This history seems especially relevant today.

Several prominent legal scholars have been sympathetic to the Trump defense’s constitutional argument that the Senate trial is illegitimate because he no longer holds office — in fact, these scholars have made the argument much more compellingly than Trump’s lawyers. They have advanced text-based contentions that the Constitution was neither intended by the Framers, nor understood when it was ratified, to apply impeachment to a non-incumbent. For example, they point to the aforementioned Article II, Section 4, which commands that impeached officials “shall be removed from Office” upon conviction. From this, they infer that when the Constitution was ratified, impeachment must have been understood to be reserved for incumbents.

Of course, there is no clause in the Constitution that unambiguously states this proposition. Just as significantly, there is text that cuts against it. For example, Article I, Section 3 says the judgment in an impeachment case can extend to disqualification from office, a penalty that would rationalize impeaching a non-incumbent. The same clause refers to “the Party” convicted in an impeachment case; “party” is a broad term, construable as including both present and former officials.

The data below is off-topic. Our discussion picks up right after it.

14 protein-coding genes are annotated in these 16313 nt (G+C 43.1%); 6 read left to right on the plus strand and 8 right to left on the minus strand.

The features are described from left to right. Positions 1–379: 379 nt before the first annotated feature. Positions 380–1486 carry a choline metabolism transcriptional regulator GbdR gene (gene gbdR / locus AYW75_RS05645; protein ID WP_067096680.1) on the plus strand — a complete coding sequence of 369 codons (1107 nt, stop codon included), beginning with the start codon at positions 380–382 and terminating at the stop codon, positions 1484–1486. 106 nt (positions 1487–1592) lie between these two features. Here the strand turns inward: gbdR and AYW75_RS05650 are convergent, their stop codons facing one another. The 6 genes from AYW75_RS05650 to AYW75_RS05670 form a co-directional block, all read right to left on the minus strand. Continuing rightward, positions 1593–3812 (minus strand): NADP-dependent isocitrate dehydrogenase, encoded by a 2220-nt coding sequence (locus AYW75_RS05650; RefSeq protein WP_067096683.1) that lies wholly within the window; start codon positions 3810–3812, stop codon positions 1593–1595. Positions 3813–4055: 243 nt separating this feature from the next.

Such an interpretation, furthermore, would be consistent with British practice, which authorized impeachment of former officials. In fact, Parliament’s famous impeachment of Warren Hastings occurred as our Constitution was being drafted and was influential in the Framers’ adoption of the “high crimes and misdemeanors” standard. Hastings had been Britain’s governor-general of Bengal but was no longer in office when impeached. 

These competing interpretations of what the impeachment clauses were understood to mean when the Constitution was adopted are why Blount’s impeachment is worth our attention.

Just eight years after the Constitution was ratified, the House saw no constitutional impediment to impeaching a senator. Moreover, the Senate itself, at least initially, saw no constitutional infirmity in trying a former official — it made efforts through 1797 and 1798 to compel Blount to appear for trial.